I look at my individual human body (so-called) the same way I look at a chunk of ice (more of that H2 stuff).  The water molecules are temporarily frozen together in this form.  But soon enough the ice melts and the molecules merge back in with the ocean of water.  Just like my body is temporarily held together in this form, but all too soon I’ll die and merge back into the primordial mud from which I sprang.

Sometimes I’d look at my feral cats.  And sure, I look at them as individual cats with individual names.  But sometimes I’d get this funny feeling that there’s really only one cat.  This Universal Cat.  That  inhabits the bodies of all the individual cats.

The Indian philosophy of Vedanta comes closest to describing all this stuff to my satisfaction.  According to Vedanta, God basically decided to play a game of Hide-and-Seek with Himself.  For no other reason than cosmic kicks.  I mean, look at it from God’s perspective.  He’s got all of eternity to endless experience His glory and splendor.  I could see how He might get bored with His eternal greatness after awhile (“Yeah, yeah, I’m great, tell Me something I don’t know already!”)  and get a tremendous  kick out of dumbing down, putting on blinders, and seeing how the other half lives.  Kind of a “Prince and the Pauper” deal, slumming it for kicks.  After experiencing Himself as Immortal for all Infinity, it might be the ultimate kick to experience Himself as mortal and finite.

So God disguises Himself as all the individual creatures of this world, disguises Himself so well that He actually forgets He did it in the first place.  And then spends endless eons trying to find Himself again.  Finally, after zillions of lifetimes He discovers that, whattaya’ know, He had been God after all.  And lives happily ever after as God.  The end.  It might sound whacky.  But think about it.  God’s pretty smart. He could pull off a deal like that if He really wanted to.  And like I said, He’s got all of eternity, so He’s got a lot of time to play around with.  You figure eventually He’d come up with a crazy game like the Human Being game.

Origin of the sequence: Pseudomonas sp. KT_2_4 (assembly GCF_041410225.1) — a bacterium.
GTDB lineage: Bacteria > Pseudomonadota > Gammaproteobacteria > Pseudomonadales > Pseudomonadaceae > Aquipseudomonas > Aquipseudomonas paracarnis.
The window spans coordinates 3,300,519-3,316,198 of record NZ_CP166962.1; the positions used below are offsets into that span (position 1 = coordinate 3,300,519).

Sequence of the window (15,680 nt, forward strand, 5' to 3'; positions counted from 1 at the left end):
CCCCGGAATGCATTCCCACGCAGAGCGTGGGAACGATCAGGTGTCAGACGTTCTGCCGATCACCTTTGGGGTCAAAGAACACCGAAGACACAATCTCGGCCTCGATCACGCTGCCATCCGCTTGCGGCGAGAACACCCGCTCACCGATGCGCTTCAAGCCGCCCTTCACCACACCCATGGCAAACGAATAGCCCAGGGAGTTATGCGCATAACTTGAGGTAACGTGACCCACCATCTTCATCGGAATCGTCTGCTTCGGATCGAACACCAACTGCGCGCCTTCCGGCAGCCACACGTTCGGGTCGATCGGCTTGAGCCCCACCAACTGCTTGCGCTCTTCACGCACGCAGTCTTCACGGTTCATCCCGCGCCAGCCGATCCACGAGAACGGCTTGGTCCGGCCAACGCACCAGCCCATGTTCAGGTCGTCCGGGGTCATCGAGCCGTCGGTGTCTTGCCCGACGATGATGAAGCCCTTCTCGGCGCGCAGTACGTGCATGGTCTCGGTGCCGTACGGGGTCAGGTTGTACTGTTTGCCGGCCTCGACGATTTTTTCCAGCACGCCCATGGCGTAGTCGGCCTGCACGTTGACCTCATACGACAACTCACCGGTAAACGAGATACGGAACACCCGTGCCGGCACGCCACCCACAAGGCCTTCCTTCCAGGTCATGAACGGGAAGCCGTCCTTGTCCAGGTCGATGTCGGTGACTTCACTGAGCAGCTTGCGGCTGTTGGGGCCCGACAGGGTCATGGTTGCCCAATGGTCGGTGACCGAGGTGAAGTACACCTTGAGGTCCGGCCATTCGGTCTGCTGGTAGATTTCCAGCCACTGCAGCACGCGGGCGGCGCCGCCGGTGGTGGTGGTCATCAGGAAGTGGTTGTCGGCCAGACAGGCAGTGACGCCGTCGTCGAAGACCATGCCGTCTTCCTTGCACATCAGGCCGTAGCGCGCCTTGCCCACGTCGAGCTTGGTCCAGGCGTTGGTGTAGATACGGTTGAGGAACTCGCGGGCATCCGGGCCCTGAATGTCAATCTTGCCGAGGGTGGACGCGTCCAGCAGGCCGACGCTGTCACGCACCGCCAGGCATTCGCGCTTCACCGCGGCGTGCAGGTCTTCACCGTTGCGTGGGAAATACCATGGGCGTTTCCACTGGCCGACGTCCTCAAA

Oddly, one of my very first childhood memories when I was two or three was playing hide-and-seek in the cemetery behind my Dad’s church.  I can still picture in my memory all the neighborhood kids running around and hiding behind the tombstones.  So I guess the hide-and-seek impulse is pretty engrained in our psyches.



LOVE LOVE LOVE Part 2…. That’s Like Hypnotizing Chickens

(Originally published April 19, 2006)

We wonder sometimes if God loves us. “How could a loving God do something like this to us?” as we survey the wreckage of our wounded, suffering lives and the myriad diseased calamities of human existence. And you wonder — if in fact it is all love — why there is so much of this other stuff: all the seeming non-love aspects of life: the pain and suffering, the anger and rage, and the boredom (which I suspect is the true opposite of “love, as opposed to “hatred” — the fascination of love is the antithesis of boredom).

Again, I always come back to the hide-and-seek aspect of Hindu mythology: God, splitting Himself into pieces, slicing His body up into a zillion so-called separate beings, cutting Himself off from Himself, from His eternal throbbing Cosmic Love. So that He could play the game of mortal existence — of being you and me — and of seeking and ultimately finding Himself again. In essence, putting a veil over His love. All the non-loving aspects of this life — the seemingly impure and imperfect things — are merely the veil that God placed over His gold. And the little beams of love we pick up now and again, are like the clues left at the scene of the crime, to keep us moving in the right direction.

I’m sure the next life, our ultimate destination and destiny, is nothing less than the eternal throbbing of 100% pure love. Now and forever. But in the meantime…